The World Science Festival is a Fever Dream of Genius
With Disrupt, Creative Week, Internet Week, "PSFK":http://motherboard.vice.com/2012/4/16/the-idea-con-i-went-to-a-400-mental-day-spa-for-techno-intellectuals, the numerous art and music festivals that have run through town recently, and that great...
With Disrupt, Creative Week, Internet Week, PSFK, the numerous art and music festivals that have run through town recently, and that great Google Moogle or whatever it was called, New York looks like it’s running out of confab steam. But here comes the World Science Festival.
Tonight, while Oliver Sacks, Leslie Stahl, and others discuss the neurological effects of music on the brain, Richard Rhodes , Philip Glass, and Jennifer Choi will be celebrating electronics music pioneer George Antheil with a conversation and concert, while badass cosmologist Larry Krauss and rapper John Robinson will be talking neutrinos and the nature of the cosmos. In other words, not your typical Friday night lights.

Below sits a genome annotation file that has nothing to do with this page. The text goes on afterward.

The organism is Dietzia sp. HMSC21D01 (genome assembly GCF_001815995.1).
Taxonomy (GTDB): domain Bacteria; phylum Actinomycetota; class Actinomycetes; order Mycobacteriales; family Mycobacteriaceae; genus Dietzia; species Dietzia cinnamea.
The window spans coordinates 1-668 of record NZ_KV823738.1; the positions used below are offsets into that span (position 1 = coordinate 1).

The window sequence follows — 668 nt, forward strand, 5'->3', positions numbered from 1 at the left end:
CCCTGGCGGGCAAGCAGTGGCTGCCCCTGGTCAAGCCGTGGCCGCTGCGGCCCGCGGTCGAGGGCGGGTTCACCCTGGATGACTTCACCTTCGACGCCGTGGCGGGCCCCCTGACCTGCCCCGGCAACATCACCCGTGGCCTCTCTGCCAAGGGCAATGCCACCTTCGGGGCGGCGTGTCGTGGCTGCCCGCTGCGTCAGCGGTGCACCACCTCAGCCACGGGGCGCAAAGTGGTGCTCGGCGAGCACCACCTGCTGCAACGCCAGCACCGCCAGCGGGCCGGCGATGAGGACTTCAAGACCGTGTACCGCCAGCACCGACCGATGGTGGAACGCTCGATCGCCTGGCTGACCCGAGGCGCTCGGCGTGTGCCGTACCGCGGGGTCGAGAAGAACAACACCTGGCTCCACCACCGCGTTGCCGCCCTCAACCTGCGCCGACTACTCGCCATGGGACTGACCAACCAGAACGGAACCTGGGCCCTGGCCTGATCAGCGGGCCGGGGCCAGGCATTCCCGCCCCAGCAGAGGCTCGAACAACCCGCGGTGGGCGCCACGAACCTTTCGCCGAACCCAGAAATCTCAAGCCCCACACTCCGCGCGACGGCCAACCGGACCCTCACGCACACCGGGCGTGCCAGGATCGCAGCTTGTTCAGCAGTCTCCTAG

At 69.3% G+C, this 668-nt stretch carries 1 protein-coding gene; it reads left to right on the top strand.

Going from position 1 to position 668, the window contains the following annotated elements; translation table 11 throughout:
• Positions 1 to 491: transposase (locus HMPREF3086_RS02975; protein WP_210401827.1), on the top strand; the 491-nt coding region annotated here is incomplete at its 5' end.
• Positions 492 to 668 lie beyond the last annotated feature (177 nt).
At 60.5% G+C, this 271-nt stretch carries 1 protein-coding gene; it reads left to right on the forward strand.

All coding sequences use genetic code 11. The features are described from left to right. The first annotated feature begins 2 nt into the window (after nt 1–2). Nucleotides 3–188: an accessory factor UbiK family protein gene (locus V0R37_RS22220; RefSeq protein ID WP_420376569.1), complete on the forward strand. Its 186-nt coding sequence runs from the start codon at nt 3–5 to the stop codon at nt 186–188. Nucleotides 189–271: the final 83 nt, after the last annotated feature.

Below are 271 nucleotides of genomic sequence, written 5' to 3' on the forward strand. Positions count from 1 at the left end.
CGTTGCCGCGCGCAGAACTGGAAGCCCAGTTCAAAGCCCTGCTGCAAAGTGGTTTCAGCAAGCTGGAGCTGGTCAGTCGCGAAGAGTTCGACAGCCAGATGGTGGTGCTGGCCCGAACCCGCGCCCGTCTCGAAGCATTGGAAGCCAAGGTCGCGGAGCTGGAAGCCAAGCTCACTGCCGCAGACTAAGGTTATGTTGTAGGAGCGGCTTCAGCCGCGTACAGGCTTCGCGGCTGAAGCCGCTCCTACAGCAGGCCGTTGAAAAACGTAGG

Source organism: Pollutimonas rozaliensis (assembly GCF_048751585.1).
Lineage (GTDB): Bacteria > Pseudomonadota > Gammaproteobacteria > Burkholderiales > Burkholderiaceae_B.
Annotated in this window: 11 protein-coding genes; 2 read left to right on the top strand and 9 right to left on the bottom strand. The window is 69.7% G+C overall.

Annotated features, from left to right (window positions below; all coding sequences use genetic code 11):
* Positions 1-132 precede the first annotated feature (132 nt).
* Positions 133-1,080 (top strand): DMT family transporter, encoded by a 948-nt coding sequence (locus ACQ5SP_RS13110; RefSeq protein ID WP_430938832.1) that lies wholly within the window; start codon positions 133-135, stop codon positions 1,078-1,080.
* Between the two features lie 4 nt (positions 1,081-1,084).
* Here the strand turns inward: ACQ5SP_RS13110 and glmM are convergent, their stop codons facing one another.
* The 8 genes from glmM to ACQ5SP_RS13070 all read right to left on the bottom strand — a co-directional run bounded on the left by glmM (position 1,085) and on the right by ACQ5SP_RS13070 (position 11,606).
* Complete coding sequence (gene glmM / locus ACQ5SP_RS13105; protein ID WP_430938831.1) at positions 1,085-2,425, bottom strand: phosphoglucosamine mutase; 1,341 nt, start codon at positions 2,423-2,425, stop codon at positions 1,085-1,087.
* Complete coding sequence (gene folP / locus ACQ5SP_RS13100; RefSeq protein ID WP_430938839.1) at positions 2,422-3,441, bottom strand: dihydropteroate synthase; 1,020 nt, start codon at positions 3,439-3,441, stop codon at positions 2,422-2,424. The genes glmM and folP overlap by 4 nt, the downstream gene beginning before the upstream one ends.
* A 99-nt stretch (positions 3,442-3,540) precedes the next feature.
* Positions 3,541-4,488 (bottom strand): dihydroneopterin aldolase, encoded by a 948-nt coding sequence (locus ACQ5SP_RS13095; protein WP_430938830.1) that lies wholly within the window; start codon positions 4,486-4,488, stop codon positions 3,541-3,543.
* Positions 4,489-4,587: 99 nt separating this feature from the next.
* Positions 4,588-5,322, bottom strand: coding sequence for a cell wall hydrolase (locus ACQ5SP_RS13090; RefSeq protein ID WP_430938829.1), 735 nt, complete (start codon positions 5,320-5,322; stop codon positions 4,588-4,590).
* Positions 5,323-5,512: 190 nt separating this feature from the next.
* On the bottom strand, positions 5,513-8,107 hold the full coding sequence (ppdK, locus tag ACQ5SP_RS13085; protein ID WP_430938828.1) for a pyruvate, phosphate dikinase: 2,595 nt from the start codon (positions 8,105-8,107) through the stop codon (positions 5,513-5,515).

And on Saturday there’s a real, hardcore, bustling futuristic science fair. Innovation Square, at the NYU Poly campus, is an unusual affair for New York and Brooklyn, with talks by people like Internet chronicler Andrew Blum, a robot petting zoo, quantum levitation demonstrations, and performances by, among others, our faves Tristan Perich, Casper Electronics and Babycastles. (Motherboard editors Alex Pasternack and Derek Mead will be there, introducing some of the speakers.)
Over in Manhattan, there’s a cosmos of other events, including a panel on the Internet with net OG Vint Cerf and future law expert Elizabeth Stark, and Surface Tension, a free experimental art show focused on water, put together by Dublin’s Trinity College at Eyebeam.
“Madness Redefined,” a discussion with Cynthia McFadden, James Fallon, Kay Redfield Jamison, Susan McKeown, Elyn Saks, from Thursday, May 31.
The venues are spread out all over the city and the festival’s website explains that they’ve gone on to schedule events around the year and around the world. And soon, presumably, the universe.